Monday, June 16, 2014

Not Going Live..

People in glass houses shouldn't throw stones, so I am not going to direct any criticism at ITV because their live feed fell over during England's World Cup game.

I know, I've been there. Failures have many points, from flash mobs to local bandwidth constraints.

But I thought that it would be interesting to list some of the things we've learnt at TV Everywhere down the years when dealing with massive live video audiences.

1) Use a great CDN - we have our own network on Amazon and Azure, but we work with Level 3 for scale, who control a lot of the internet's backbone and also provide the network for many more well known CDNs (such as Akamai, ITV's CDN). If you're too small for them to deal direct, we can set you up with your own presence on one of the world's biggest data networks and ensure that you can scale. We have even managed to deliver over half a million concurrent streams in a small area in Spain thanks to our partners at Level 3.

2) Cache - the main point of failure for video services is long before the user reaches the video. Web pages are compled and have adverts and all kinds of garbage on them. This slows down and often kills the experience. There are a number of things you can do about this: again, use a CDN to cache your site; build lightweight player pages; minimise slow third party loads.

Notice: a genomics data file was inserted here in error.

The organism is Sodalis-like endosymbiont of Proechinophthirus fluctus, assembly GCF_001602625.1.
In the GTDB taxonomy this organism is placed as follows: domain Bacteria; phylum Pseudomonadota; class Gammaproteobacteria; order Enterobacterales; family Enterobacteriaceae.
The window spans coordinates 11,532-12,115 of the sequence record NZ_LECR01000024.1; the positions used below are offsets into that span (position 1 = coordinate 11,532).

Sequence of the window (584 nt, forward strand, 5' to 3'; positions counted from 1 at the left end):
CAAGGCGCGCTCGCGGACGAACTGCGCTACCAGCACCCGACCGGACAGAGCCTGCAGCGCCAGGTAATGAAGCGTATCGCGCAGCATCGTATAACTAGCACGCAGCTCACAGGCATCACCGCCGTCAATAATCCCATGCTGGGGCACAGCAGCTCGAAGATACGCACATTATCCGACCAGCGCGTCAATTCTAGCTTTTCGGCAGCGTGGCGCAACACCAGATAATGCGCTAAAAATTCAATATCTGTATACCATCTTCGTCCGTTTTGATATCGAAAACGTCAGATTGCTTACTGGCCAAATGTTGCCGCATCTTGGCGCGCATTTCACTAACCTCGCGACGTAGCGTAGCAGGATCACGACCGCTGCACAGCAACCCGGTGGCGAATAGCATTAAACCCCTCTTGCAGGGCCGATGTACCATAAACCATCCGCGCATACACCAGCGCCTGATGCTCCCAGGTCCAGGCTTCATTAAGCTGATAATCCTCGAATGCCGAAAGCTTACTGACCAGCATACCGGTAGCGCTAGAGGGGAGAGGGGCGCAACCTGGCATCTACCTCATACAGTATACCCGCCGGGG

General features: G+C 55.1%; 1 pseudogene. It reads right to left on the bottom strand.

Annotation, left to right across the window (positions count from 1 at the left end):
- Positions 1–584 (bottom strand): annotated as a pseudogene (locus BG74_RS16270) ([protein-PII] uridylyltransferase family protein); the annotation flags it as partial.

3) Phase - don't send out an email saying that the live stream is available now to ten million people: the surge will most likely kill your website. Phase and plan your publicity so that crowds are controlled. Just like in the real world... Also, use a gateway such as payment or registration to manage demand.

4) Separate - build a totally separate infrastructure for your live streaming: it's actually as different from VoD as sheep are from cows.

5) Use experts - I will say this, since I built ITV's first serious online service and have seen them fail over and again with in house resources when they decided they knew best. They have also spent a ten times more on technology than they needed to by thinking they know best.